Rwandan soldiers, who helped Kabila's rebel army oust former President Mobutu Sese Seko and take power, are continuing to return home amid signs of growing tensions between them and their Congolese counterparts. Aid workers said several hundred returned to Rwanda through Goma last week and more were arriving this week. One humanitarian organisation said 800 Mai Mai had also amassed at a camp just outside the town, prior to being inducted into the Congolese army, and clashed with Rwandan army soldiers. Rwandan patrol boats on Lake Kivu are also reported to have clashed with the Mai Mai, who sided with Kabila against Mobutu, but then quickly fell out after he took power last May.
Meanwhile, Congolese radio reported the governor of north Kivu province had issued a statement refuting what it called "widespread rumours" of an imminent attack on Goma by armed troops from neighbouring countries. The DRC has "very good and brotherly relations" with neighbouring countries, notably Rwanda and Uganda, the governor was reported to have stated. "It is inconceivable, or even impossible that an invasion of DRC could come from our brother and friend countries," the radio reported him as saying.
Despite unrest, more Congolese refugees return
Despite unrest in north Kivu, more Congolese refugees have returned to south Kivu from Tanzania. Aid workers say over 1,000 have now returned across Lake Tanganyika from the Tanzanian port of Kigoma to Uvira. UNHCR says that at present some 19,000 refugees have registered to be repatriated, keen to return home before the rains set in. Regional experts say the vast majority of those returning are believed to be from the Fulero ethnic group and not the Bembe, many of whom are opposed to Kabila's rule.
BURUNDI: Grenade blast kills three, injures 17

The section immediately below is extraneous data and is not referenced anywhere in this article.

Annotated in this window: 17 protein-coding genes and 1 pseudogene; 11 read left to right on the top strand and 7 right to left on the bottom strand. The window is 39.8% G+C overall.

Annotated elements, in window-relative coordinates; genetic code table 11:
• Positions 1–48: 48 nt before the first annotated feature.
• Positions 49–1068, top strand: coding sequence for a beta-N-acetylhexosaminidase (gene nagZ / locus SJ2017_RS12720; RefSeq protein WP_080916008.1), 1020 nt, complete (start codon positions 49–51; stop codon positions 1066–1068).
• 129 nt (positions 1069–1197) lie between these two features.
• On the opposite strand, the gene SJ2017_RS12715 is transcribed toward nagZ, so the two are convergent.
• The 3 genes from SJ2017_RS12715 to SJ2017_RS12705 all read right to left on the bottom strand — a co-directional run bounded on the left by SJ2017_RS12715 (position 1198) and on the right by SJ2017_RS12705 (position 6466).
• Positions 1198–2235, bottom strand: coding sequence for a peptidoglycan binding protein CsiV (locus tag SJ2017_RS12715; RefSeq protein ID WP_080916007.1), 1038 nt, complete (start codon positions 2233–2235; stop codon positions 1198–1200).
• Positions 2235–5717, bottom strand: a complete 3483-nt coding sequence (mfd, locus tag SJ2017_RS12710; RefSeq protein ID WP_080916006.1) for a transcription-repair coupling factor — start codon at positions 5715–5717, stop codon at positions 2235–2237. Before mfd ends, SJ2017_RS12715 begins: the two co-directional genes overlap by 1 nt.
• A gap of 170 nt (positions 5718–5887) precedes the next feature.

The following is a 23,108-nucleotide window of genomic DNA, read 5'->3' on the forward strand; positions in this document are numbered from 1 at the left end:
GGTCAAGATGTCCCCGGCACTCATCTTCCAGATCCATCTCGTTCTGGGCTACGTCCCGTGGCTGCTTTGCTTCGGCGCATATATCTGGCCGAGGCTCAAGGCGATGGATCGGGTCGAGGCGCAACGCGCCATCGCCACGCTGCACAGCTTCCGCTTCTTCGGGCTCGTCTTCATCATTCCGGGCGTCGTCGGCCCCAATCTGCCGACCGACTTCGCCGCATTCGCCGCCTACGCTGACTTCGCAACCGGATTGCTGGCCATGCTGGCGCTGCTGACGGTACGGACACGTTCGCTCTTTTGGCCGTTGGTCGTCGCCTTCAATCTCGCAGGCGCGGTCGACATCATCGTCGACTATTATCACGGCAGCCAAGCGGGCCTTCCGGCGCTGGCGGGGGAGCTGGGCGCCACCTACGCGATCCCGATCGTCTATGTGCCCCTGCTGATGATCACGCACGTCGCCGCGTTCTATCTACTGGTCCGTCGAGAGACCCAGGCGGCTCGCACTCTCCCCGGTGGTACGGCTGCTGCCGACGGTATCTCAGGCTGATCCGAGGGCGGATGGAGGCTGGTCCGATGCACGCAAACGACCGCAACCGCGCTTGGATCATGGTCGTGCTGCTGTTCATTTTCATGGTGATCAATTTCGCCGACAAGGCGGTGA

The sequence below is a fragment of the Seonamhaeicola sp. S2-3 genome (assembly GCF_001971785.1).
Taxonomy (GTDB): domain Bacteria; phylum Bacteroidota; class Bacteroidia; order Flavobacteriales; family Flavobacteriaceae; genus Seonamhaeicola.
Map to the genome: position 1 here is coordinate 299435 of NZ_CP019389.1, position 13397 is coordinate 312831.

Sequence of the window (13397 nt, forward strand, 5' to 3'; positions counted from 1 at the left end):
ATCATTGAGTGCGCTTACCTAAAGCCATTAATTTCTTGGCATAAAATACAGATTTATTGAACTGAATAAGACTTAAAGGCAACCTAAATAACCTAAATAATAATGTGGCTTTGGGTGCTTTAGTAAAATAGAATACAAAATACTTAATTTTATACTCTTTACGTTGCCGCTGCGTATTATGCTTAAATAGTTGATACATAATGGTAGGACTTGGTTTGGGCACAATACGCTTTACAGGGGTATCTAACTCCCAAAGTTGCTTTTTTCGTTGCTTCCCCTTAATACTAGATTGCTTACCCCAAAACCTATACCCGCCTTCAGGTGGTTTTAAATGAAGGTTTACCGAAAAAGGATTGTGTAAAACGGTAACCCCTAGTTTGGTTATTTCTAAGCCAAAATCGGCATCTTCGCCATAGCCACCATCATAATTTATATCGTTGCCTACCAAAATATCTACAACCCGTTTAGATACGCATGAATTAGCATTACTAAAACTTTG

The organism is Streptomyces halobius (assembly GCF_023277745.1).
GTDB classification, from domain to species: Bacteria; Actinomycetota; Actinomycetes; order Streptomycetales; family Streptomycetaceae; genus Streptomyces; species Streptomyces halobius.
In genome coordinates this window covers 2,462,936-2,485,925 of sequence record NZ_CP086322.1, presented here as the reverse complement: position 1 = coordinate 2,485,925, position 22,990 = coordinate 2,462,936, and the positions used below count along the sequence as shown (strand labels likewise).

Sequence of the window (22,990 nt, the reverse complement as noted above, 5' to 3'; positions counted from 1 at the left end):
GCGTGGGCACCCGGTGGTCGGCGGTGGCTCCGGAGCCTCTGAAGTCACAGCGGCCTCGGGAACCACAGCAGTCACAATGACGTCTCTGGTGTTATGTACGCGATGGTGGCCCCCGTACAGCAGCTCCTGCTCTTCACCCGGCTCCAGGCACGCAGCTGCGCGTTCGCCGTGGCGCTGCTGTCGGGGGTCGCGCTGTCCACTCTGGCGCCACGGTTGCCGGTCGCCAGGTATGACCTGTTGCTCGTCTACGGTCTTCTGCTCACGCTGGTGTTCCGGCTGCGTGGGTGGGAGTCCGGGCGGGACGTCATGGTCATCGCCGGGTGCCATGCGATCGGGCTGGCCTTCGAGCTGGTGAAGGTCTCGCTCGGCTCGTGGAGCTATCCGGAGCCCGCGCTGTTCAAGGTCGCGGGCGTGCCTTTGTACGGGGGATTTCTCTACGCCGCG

A grenade attack on a bar near the capital Bujumbura killed three people and wounded 17 others, Reuters reported an army spokesman as saying. "A grenade was launched into a bar at 8.40 p.m. in Gatumba," Major Mamert Sinarinzi was quoted as saying. It was not clear who was behind the attack.
Tutsi party begins lawsuit against regime
The mainly Tutsi party which once held sole power in Burundi has begun legal action against the regime of Major Pierre Buyoya over potential talks with Hutu rebels, its leader said. AFP reported the court challenge was disclosed as Hutu extremists killed seven people, wounded 13 and kidnapped three others overnight in an attack on a displaced persons' camp in southwestern Burundi, according to the Tutsi-dominated army. Charles Mukasi, chairman of Unity for National Progress (UPRONA), late on Monday told AFP that his party had opened a suit against Interior Minister Epitace Bayaganakandi for "abuse of office and interference in UPRONA's management". He has accused Lieutenant-Colonel Bayaganakandi of working on behalf of Buyoya's regime in seeking to break up UPRONA "to give the impression that everybody is in favour of negotiations" with extremist rebels waging a guerrilla war against the government.
KENYA: Hundreds flee coast violence
Unrest on the Kenyan coast over the last month has forced some 100 Kenyans to flee to the Tanzanian archipelago of Zanzibar. According to local radio reports, the refugees arrived in Pemba -- one of the islands that make up the archipelago -- in canoes and boats. They are to be relocated to Tanga, a town on the Tanzanian border with Kenya, which has enough facilities to accommodate the destitute, according to a Zanzibari government official.
CONGO-BRAZZAVILLE: Fighting resumes after summit Warring factions traded heavy weapons fire overnight on Monday in Congo's capital Brazzaville in an immediate snub to a ceasefire appeal issued by a summit of African leaders. The clashes, reported by an AFP correspondent in neighbouring Kinshasa, came hours after an African summit called for a ceasefire between supporters of President Pascal Lissouba and former military ruler Denis Sassou Nguesso.
Nairobi, 16 September 1997, 15:30 gmt [ENDS]
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Date: Tue, 16 Sep 1997 18:29:05 +0300 (GMT+0300) From: UN DHA IRIN - Great Lakes <email@example.com> Subject: Great Lakes: IRIN Update 249 for 16 Sep 1997 97.9.16 Message-ID: <Pine.LNX.3.91.970916182733.23226A@dha.unon.org>
Editor: Dr. Ali B. Ali-Dinar, Ph.D